The New York Jewish Film Festival heads into its second week with another full roster of exclusive movies and in-person appearances by filmmakers and stars.
Leading the pack is a bright slate of documentaries. In Lost Love Diaries (Wednesday), a woman receives a package on her wedding day that contains the diary of her first love during World War II; sixty-five years later, she reads it. Deaf Jam (Tuesday, Thursday, pictured above) follows a deaf Israeli high school student living in New York who finds new possibilities when she collaborates with a hearing Palestinian slam poet (they and the director will attend both screenings). And in Torn (Tuesday, Wednesday), a Catholic priest of 12 years learns he was born to Jewish parents.
Filmmakers will be in attendance for My Father Evgeni (Tuesday, Wednesday), a man’s portrait of his father and a particular moment in Soviet history, and 100 Voices: A Journey Home (Thursday), an uplifting look at 100 cantors who summit for concerts at Warsaw Opera House and the Nozyk Synagogue. That screening will also feature one of the film’s subjects at the Q&A.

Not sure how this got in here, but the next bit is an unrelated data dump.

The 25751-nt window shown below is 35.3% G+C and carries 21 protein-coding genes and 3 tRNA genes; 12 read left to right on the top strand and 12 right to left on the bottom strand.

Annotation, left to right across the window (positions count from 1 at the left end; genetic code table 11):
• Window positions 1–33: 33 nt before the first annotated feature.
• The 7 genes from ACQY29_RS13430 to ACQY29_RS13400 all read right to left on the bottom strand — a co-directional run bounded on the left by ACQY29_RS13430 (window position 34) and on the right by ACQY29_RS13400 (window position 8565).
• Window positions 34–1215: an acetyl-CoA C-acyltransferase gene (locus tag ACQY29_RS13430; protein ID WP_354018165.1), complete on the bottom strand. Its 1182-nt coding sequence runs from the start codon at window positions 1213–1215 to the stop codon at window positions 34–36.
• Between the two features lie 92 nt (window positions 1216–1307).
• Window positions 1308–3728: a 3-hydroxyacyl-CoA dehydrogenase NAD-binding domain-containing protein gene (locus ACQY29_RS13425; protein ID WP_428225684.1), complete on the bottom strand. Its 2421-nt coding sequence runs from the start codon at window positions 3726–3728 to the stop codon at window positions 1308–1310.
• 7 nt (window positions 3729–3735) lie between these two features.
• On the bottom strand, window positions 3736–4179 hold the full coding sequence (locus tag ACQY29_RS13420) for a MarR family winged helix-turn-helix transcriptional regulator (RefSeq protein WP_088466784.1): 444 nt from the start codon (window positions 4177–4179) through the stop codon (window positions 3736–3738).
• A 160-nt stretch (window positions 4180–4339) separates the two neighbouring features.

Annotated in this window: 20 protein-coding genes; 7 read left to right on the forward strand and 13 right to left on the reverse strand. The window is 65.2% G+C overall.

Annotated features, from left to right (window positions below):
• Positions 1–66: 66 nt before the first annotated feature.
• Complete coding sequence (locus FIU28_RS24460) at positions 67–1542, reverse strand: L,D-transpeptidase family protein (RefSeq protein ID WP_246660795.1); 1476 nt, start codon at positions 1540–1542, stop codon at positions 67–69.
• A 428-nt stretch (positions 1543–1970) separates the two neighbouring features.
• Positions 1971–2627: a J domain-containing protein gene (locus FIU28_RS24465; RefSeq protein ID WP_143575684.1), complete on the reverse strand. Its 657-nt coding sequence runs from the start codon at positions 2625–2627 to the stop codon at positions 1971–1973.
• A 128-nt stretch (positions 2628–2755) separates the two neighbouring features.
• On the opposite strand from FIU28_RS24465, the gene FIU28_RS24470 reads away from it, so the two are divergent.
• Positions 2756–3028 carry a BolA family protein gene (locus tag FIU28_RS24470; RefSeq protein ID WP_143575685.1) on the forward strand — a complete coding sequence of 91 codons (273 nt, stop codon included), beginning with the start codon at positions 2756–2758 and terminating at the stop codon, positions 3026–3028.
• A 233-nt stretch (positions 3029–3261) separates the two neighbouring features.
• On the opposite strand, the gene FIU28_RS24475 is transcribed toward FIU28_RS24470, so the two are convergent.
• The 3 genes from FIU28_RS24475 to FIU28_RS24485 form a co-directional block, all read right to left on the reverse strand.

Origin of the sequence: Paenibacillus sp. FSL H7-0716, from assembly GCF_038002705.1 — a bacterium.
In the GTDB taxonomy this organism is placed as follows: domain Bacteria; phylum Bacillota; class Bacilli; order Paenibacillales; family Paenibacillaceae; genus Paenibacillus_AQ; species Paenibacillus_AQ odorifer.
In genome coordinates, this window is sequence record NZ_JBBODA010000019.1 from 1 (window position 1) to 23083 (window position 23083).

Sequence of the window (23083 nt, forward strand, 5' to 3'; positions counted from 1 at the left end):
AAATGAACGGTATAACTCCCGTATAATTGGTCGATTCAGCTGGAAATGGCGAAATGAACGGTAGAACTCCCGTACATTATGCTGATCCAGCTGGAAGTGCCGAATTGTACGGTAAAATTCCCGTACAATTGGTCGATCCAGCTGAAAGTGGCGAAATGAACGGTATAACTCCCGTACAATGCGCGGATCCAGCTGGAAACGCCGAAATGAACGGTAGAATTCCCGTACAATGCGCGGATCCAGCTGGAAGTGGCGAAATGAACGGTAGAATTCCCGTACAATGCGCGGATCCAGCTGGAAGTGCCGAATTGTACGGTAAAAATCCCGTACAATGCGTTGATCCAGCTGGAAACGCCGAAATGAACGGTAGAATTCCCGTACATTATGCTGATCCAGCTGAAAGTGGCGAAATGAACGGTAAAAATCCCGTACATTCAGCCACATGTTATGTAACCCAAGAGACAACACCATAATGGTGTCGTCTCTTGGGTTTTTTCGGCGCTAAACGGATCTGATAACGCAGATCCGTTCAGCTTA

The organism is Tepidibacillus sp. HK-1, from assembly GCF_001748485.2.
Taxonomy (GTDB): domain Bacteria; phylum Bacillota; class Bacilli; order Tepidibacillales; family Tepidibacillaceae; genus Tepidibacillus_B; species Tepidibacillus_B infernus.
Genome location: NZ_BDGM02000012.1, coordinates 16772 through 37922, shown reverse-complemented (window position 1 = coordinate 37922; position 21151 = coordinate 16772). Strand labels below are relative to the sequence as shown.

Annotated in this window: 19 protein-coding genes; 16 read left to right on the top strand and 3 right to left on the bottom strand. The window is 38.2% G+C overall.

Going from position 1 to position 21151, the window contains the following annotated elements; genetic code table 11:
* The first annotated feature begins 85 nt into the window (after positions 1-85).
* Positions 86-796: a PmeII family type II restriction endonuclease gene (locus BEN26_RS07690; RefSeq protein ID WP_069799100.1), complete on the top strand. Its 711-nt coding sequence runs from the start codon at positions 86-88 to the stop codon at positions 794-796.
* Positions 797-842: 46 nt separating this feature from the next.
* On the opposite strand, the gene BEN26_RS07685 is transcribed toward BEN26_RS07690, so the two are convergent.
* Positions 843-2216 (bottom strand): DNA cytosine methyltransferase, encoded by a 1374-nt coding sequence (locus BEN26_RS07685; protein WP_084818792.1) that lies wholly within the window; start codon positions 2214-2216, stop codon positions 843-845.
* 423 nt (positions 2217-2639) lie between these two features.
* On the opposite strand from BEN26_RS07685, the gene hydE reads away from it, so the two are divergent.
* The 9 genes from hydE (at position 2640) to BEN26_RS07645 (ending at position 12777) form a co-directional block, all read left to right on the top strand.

Two feature dramas slated for this week are currently standby only: the decades-spanning love story Remembrance today, and My Australia (Thursday), about two young brothers in an anti-Semitic gang whose mother reveals they are Jews. There will also be a standby-only second screening Wednesday of the world premiere documentary 400 Miles to Freedom, with the directors and film subjects in person.
For complete listings and synopses of this week’s selections, head to the New York Jewish Film Festival page. Tickets for the festival start at just $8 for members of the Jewish Museum or Film Society of Lincoln Center.
Screenings marked “standby only” currently have no tickets available, but a standby line will form at the venue's corresponding box office prior to showtime. Some tickets may go on sale on a first-come, first-served basis.